I Explain Winter to my Future Grandson

A poignant, beautiful requiem for Winter.

Christian Drake is a spoken word poet who has performed extensively across North America and lived in Washington, DC; Oakland, CA; Albuquerque, NM; and too many places in New England to name. Known best for his slam poetry, he also dabbles in page poetry as well. He is thirty-three and currently lives in his home town of Northampton, MA. He loves singing sea chanteys and playing roller derby. He hopes to some day visit Nova Scotia and Ireland.

Sea Chanteys & Mexican Radio

It was a window that kept out mosquitoes.
A season both savage & dull, like a dog
gnawing a bone out of boredom more than hunger.
You were the bone, it the teeth scraping
like the snow shovels that rasped the sidewalks.
When the wind came from the North, it stripped
your warmth like housepaint. Buried you
in its oblique angle of sunlight, a cold fluorescence
like a xenon bulb. The deer starved & wandered
onto the highway to lick salt. There was something
called sleet, which was rain with knives.

But Winter could be merciful. The falling snow
thickened the air like a cathedral, but didn’t always
dissolve on the ground; it could stay. We even
called it a blanket. The world slept, fitfully.
It slept, & we were the dreams. We stayed awake
with the owls & coyotes. We cursed & stomped,
shook ice off, weathered the fugue. We schemed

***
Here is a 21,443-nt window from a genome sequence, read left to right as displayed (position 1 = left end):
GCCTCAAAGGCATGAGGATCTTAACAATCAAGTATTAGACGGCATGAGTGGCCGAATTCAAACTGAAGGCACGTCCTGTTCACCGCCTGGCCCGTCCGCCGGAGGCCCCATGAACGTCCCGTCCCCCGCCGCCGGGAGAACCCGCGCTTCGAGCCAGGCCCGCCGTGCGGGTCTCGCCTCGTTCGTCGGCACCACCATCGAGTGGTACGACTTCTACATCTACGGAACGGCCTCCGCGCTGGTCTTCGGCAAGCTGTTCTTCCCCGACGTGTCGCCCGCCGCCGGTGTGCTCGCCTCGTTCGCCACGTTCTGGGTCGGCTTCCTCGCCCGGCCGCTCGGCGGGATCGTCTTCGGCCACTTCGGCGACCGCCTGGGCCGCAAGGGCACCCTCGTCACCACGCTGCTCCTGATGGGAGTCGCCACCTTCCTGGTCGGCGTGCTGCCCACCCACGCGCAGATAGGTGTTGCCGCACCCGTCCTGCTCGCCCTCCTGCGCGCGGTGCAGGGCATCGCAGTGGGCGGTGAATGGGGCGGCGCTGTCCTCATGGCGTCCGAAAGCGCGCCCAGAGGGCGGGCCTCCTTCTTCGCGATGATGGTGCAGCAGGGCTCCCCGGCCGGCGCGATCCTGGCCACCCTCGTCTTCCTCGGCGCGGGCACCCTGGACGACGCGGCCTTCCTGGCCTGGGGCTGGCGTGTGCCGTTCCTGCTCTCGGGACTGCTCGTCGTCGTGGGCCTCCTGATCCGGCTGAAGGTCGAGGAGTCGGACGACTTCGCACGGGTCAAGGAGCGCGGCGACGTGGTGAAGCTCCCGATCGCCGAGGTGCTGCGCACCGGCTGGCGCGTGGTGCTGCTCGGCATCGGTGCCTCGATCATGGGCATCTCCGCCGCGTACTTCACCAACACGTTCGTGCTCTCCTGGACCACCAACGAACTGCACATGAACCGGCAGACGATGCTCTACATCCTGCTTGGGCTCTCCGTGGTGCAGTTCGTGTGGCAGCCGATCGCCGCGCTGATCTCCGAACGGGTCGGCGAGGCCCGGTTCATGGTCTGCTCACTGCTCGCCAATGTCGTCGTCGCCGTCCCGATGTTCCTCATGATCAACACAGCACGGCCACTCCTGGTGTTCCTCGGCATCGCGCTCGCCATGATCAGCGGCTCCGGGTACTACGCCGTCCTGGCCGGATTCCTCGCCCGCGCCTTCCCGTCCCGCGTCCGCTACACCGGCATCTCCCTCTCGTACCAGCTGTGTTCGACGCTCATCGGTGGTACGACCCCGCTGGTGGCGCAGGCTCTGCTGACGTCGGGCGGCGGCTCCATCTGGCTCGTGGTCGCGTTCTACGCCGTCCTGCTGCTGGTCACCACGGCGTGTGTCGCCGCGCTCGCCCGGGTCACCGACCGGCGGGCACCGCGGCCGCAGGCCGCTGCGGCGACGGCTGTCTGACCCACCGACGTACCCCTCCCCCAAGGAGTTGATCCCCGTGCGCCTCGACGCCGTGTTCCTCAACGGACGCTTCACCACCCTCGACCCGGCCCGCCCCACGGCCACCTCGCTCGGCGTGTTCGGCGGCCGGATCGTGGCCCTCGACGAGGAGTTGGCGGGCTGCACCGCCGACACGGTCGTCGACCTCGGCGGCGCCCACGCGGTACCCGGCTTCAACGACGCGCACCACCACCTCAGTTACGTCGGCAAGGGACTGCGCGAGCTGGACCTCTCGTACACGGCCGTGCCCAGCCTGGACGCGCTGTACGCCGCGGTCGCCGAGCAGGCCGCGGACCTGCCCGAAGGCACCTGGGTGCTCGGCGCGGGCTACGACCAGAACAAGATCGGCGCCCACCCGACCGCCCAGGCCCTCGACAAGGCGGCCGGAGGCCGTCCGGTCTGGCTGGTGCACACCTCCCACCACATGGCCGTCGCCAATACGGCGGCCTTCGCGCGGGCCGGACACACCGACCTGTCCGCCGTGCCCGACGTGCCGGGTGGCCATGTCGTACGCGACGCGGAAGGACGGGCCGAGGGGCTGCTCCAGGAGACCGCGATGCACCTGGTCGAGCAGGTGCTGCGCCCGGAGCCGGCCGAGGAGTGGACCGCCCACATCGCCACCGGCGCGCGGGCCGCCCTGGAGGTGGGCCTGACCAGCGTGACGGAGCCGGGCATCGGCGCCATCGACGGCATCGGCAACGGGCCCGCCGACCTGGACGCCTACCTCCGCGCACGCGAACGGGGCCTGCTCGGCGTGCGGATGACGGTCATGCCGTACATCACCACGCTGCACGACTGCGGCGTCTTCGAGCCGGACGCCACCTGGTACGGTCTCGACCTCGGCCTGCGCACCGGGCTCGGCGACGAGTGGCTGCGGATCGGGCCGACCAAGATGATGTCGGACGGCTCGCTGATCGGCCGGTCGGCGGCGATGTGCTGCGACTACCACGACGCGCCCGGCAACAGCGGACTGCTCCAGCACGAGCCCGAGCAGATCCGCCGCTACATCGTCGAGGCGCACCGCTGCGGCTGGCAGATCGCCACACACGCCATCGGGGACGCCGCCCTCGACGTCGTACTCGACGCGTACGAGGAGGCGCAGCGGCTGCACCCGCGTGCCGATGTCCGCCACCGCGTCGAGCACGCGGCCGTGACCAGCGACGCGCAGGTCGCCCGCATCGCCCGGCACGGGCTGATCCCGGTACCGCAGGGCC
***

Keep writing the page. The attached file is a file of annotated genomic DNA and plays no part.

View original post 157 more words

About Makere

A transplanted New Zealand Scots/Maori academic/grandmother/random singer and sometime activist, my life is shaped by a deep conviction of the necessity for active critical engagement in the multi-faceted global and local crises of being and survival of species that confront us in the 21st century, the urgency of re-visioning the meaning of thriving together, and the contribution of Indigenous knowledge systems to a truly sustainable and just global society.
This entry was posted in Poetry, Uncategorized and tagged , , . Bookmark the permalink.

1 Response to I Explain Winter to my Future Grandson

Leave a Reply

Please log in using one of these methods to post your comment:

WordPress.com Logo

You are commenting using your WordPress.com account. Log Out /  Change )

Twitter picture

You are commenting using your Twitter account. Log Out /  Change )

Facebook photo

You are commenting using your Facebook account. Log Out /  Change )

Connecting to %s